I Should Buy Some of This Music

First Time Obedience

I first ran into the idea of "first time obedience" in the Bluedorn's book, Teaching the Trivium. It's an intriguing idea, one that I spent quite a bit of time thinking about when I first ran across it. But, like so many things, it's sort of taken a backseat to living life, and I hadn't pondered that for a while. Nor had I really kept up with teaching it to my Monkey.

I ran across this idea again this afternoon. Kendra, over at Preschoolers and Peace (which I discovered when browsing the Homeschool Blog Awards. It's voting time!) Has some interesting things to say about this topic. One of them is that it's a line upon line, precept upon precept sort of thing. What a lovely thought. I think it's a thought that applies to parents as well as children. Learn a bit, apply the bit, the Lord teaches us another bit, which we are then able to teach to our children.

Another thing that she had was a game where she specifically teaches her children, as babies, to come to her. I've been feeling the need to do this with Monkey. I want him to be in the habit of coming to me at home, on a regular basis, when he's called, so that when we're out in public if I for some reason need him NOW all I need to do is ask him. There are so many situations where that would make him safer, particularly in public. And her game looks like fun. I think I'll be playing it with him over the next little while.

Kendra also links to a site that looks interesting: Raising Godly Tomatoes.

15 November 2008

More Quiz Fun

You know the Bible 98%!

Wow! You are awesome! You are a true Biblical scholar, not just a hearer but a personal reader! The books, the characters, the events, the verses - you know it all! You are fantastic!

Ultimate Bible Quiz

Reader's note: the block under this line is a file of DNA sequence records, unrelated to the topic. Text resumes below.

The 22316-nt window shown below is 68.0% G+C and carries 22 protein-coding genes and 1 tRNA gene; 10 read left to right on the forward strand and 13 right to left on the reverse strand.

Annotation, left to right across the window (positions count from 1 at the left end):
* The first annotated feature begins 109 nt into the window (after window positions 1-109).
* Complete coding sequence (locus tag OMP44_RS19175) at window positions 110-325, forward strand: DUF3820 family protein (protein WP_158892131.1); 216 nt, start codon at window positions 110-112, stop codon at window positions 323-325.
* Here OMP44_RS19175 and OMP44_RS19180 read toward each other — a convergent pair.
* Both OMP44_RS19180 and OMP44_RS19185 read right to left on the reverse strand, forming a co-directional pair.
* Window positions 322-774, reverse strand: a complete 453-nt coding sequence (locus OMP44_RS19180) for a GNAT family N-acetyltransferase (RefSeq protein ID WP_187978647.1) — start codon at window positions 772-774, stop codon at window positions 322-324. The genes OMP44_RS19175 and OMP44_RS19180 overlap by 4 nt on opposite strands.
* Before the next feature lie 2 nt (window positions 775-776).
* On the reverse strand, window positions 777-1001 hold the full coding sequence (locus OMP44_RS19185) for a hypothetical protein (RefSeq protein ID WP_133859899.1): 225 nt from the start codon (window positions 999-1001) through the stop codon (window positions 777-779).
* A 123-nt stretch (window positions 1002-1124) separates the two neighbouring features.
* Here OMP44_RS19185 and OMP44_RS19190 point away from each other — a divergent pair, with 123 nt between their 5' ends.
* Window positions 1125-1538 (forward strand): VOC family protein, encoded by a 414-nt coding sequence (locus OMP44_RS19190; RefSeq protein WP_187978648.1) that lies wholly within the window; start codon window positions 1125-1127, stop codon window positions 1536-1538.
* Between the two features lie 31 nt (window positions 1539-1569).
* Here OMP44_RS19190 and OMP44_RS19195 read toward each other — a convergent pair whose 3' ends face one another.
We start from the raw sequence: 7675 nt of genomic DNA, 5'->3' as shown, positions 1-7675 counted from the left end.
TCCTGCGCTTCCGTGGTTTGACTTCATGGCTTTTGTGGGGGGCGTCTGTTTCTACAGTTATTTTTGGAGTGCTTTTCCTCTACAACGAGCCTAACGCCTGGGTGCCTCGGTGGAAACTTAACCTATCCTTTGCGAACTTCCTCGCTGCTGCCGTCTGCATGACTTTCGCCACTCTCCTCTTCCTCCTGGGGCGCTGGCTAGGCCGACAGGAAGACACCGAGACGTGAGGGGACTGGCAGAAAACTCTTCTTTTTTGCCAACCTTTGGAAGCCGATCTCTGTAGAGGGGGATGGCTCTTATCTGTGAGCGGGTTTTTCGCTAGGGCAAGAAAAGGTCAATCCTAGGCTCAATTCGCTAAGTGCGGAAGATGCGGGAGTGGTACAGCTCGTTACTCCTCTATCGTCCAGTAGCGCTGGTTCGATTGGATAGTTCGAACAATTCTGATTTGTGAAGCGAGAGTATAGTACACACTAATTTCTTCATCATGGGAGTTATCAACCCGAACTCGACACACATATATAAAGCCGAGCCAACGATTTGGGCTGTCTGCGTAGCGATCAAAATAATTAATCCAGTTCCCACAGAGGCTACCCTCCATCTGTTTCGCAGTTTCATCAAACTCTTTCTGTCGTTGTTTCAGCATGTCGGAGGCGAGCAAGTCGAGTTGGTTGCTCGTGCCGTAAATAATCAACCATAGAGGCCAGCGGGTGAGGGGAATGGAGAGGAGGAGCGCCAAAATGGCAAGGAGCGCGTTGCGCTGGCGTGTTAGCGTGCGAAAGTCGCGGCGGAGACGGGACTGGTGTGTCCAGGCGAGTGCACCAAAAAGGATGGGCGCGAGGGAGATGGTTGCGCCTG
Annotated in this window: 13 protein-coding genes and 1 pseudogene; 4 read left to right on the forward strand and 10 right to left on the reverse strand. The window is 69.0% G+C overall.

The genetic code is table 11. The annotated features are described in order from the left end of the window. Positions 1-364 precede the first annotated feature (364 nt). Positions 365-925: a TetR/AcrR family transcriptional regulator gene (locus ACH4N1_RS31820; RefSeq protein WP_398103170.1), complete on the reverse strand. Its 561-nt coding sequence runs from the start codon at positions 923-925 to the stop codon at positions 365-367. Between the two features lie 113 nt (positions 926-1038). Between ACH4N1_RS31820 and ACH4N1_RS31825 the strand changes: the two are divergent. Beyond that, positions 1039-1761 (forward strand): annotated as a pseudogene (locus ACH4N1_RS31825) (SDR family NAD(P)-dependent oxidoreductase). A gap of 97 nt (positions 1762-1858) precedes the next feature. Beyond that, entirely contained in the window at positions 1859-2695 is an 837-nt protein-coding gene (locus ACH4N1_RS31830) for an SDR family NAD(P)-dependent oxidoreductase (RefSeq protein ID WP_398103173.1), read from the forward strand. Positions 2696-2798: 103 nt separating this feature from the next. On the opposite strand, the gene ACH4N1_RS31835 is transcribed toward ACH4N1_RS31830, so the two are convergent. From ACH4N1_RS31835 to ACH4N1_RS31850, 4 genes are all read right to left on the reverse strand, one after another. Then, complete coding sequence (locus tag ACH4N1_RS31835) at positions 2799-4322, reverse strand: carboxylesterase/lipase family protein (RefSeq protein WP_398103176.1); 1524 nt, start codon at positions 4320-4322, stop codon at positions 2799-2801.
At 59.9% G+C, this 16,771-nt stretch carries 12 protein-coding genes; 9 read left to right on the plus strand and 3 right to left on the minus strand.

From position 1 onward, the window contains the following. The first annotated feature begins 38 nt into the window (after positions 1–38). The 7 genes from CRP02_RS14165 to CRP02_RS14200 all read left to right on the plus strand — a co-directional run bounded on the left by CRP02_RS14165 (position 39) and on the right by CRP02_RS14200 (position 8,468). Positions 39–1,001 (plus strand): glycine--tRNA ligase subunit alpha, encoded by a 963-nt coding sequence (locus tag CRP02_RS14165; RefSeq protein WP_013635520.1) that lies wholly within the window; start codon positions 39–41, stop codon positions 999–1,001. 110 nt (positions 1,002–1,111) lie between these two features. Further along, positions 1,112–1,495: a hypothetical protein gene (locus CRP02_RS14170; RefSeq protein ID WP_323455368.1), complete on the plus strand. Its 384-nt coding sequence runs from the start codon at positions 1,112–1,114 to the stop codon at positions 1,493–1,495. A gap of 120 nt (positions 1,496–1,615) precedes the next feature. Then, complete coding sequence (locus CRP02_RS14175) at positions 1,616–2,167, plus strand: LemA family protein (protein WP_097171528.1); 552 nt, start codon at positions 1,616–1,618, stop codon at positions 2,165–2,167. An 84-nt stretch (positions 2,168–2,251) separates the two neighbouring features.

Take More Quizzes

14 November 2008

Wish I Knew

I wish I knew her dialect.

I wish I knew HER. Her family, her village.

I wish I knew enough to know if she speaks the truth. If her words have been translated fairly.

I wish I knew where our President Elect was born.

America's Constitution: a biography

Cross-posted on The Act of Reading.

I picked up a book from the library, America's Constitution: a biography. I haven't gotten very far in it, but I thought that I'd post a bit from it here & some of my thoughts.

America's Constitution beckons -- a New World Acropolis open to all. Ordained in the name of the American people, repeatedly amended by them and for them, the document also addresses itself to them. It does its work in strikingly clean prose (as law goes) and with notable brevity. Its full text, including amendments, runs less that eight thousand words, a half hour's read for the earnest citizen. The document's style thus invites us to explore its substance, to visit and regularly revisit America's legal city on a hill.

Acropolis. An interesting choice of words. I wasn't entirely certain what it meant, so the first order of business is to get a definition to work from:

Acropolis (from Wikipedia): Acropolis (Gr. akros, akron, edge, extremity + polis, city, pl. acropoleis) literally means city on the edge (or extremity). For purposes of defense, early settlers naturally chose elevated ground, frequently a hill with precipitous sides.

The Constitution, a "New World Acropolis." A bastion of defense. A well defended hill with "precipitous sides." It's a very interesting analogy for a document. What is it defending? What sort of precipitous fall awaits outside the Constitution? It will be interesting to see what the author has to say about this. The Acropolis is a monument, a wonder of the world. I think that the Constitution is certainly no less.

In a revelation to the Prophet Joseph Smith, the Savior declared, “I established the Constitution of this land, by the hands of wise men whom I raised up unto this very purpose” (D&C 101:80). Friend, Sep 1987, Ezra Taft Benson.